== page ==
Abstract and Introduction
Primary cicatricial alopecias (PCAs) are a poorly understood group of disorders that result in permanent hair loss. Clinically, they are characterized not only by permanent loss of hair shafts but also of visible follicular ostia along with other visible changes in skin surface morphology, while their histopathological hallmark usually (although not always) is the replacement of follicular structures with scar-like fibrous tissue. As hair follicle neogenesis in adult human scalp skin is not yet a readily available treatment option for patients with cicatricial alopecias, the aim of treatment, currently, remains to reduce symptoms and to slow or stop PCA progression, namely the scarring process. Early treatment is the key to minimizing the extent of permanent alopecia. However, inconsistent terminology, poorly defined clinical end-points and a lack of good quality clinical trials have long made management of these conditions very challenging. As one important step towards improving the management of this under-investigated and under-serviced group of dermatoses, the current review presents evidence-based guidance for treatment, with identification of the strength of evidence, and a brief overview of clinical features of each condition. Wherever only insufficient evidence-based advice on PCA management can be given at present, this is indicated so as to highlight important gaps in our clinical knowledge that call for concerted efforts to close these in the near future.
The primary cicatricial alopecias (PCAs; synonyms: scarring alopecias; permanent alopecias) are a diverse group of inflammatory hair disorders of essentially unknown aetiology that result in irreversible hair loss. They are characterized clinically by permanent loss not only of hair shafts but also of visible follicular ostia (Figure 1) and pathologically by replacement of follicular structures with fibrous tissue.[1,2,3,4,5] As PCAs represent, at least to date, a state of irreversible skin damage whose further progression must be prevented, and as PCA can have major psychosocial consequences for affected patients and may even herald underlying serious systemic disease, these dermatoses require and deserve the full attention of every dermatologist.
Alopecia with loss of visible follicular ostia, perifollicular erythema and hyperkeratosis (diagnosis = lichen planopilaris).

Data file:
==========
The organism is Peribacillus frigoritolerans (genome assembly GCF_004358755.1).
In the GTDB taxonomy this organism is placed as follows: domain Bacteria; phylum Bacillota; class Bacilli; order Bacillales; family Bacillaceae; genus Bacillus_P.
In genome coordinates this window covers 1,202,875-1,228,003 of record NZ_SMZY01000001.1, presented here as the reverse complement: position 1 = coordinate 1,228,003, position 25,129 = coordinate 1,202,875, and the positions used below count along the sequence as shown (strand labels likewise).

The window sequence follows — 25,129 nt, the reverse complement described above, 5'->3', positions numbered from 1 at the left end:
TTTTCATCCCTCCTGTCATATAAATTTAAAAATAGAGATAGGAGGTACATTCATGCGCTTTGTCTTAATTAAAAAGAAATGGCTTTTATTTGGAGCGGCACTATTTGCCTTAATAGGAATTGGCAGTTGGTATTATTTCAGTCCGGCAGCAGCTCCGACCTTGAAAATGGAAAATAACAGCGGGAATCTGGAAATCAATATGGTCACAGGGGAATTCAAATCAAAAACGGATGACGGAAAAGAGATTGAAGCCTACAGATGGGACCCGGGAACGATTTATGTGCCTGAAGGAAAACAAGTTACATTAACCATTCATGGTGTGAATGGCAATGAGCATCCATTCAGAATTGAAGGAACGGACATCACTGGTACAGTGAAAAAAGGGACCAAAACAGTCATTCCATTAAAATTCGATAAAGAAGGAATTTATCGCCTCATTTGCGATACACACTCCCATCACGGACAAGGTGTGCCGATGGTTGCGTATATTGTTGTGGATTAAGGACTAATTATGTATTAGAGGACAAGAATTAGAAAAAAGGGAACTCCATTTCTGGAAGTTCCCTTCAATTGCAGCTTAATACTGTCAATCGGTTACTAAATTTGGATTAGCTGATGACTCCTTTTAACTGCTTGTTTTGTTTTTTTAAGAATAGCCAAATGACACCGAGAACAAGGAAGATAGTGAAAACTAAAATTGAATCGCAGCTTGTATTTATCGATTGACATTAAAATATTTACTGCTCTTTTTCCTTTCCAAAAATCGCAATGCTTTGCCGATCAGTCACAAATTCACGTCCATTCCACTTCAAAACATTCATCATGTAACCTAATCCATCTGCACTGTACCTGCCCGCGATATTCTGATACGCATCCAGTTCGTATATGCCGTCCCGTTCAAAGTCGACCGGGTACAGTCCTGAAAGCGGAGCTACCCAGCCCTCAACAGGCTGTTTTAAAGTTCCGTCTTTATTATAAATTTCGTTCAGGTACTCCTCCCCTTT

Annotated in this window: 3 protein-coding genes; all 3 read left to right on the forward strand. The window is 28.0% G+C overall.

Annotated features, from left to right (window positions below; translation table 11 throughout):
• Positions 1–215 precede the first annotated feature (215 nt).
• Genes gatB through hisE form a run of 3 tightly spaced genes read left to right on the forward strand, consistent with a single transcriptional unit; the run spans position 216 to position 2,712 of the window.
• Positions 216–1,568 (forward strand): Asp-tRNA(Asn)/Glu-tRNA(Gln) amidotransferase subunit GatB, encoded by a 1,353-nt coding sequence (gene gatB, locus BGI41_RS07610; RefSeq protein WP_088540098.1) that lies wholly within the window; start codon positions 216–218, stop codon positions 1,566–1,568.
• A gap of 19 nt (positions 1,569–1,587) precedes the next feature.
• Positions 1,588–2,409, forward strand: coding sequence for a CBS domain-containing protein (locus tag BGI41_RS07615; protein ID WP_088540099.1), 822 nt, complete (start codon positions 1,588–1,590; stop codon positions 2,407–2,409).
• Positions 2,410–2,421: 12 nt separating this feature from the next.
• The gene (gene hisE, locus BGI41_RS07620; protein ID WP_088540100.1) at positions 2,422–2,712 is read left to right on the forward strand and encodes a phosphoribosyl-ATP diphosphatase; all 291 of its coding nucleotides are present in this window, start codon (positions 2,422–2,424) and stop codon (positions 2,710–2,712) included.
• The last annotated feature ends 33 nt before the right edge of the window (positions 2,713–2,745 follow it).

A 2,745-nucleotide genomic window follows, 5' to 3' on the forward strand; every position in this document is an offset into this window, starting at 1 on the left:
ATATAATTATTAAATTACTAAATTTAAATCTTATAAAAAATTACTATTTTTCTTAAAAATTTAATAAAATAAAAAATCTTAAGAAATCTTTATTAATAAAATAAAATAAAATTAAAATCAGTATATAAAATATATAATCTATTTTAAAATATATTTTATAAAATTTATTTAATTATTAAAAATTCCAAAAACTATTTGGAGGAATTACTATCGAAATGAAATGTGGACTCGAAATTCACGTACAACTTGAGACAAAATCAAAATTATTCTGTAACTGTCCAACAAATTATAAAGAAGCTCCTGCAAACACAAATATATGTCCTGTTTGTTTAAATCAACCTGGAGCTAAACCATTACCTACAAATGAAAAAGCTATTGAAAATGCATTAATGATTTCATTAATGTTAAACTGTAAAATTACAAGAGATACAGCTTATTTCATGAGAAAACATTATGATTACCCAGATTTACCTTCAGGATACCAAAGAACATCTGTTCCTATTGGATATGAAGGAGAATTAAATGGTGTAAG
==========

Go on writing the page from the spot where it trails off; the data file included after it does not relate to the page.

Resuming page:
In PCA the hair follicle is the main target of the disease process whereas in secondary cicatricial alopecias the follicular damage occurs indirectly from events occurring outside the follicular unit, e.g. as a result of trauma or infection. In both PCA and secondary cicatricial alopecia, the permanency of hair loss results from the acquired inability of damaged hair follicles to regenerate after injury, most likely as a result of irreversible damage to epithelial hair follicle stem cells residing in the bulge area of the outer root sheath (ORS).[3,6,7]
Management of PCA is often quite challenging. Poor correlation between clinical and pathological features has resulted in problems with disease classification, with incomplete or inaccurate disease definition and inconsistent use of terminology in the medical literature. Even histopathological diagnosis of PCA can be quite challenging, and in late-stage disease unequivocal diagnostic assignment of the condition to any one of the recognized PCA entities can become impossible.[4,8] Monitoring disease activity is also notoriously difficult, particularly in conditions with minimal visible inflammation (e.g. pseudopelade of Brocq – see below). To make things worse, no fully satisfactory, evidence-based medicine (EBM) regimens are available for the treatment of defined scarring alopecias. Therefore, not only the pathogenesis, but also the effective management of PCA remain painfully under-investigated areas of dermatology. Given how cosmetically disfiguring and, therefore, psychologically devastating PCA can be, this is particularly lamentable.
This review aims to summarize available treatment options for PCA and to propose a hierarchy of treatments based on available evidence. The quality of evidence for each treatment will be displayed as follows: A, randomized controlled trial (RCT); B, study >20 participants; C, study <20 participants; D, series >5 cases; E, case report or expert opinion; with the highest grade of evidence being displayed for each treatment recommendation. These levels of evidence are based on those proposed by Lebwohl et al. However, caution is still required when interpreting these recommendations as the majority of studies only contain small numbers of patients, thereby limiting the conclusions that can be drawn. Patient numbers are therefore included in the text, where possible, to highlight this problem. Studies were identified from Medline searches, manual searches in journals, textbooks and review articles, and from personal experiences. Electronic keyword searches included a general search for 'cicatricial alopecia' as well as searches for each specific disease term (see below). Titles and abstracts were screened and, where necessary, full papers acquired.
Treatments have been allocated into recommended groups based on a broad appraisal of the efficacy, safety and familiarity of each agent. For example, familiar therapies with good side-effect profiles are generally chosen before more toxic or experimental treatments. Obviously if a particular therapy shows a clear therapeutic benefit (e.g. prolonged treatment-free remission) it may be rated more highly, particularly if the benefits appear to outweigh the risks. As with all areas of medicine an informed discussion between the clinician and patient is required before any treatment strategy is agreed.
The British Journal of Dermatology. 2008;159(1):1-22. © 2008 Blackwell Publishing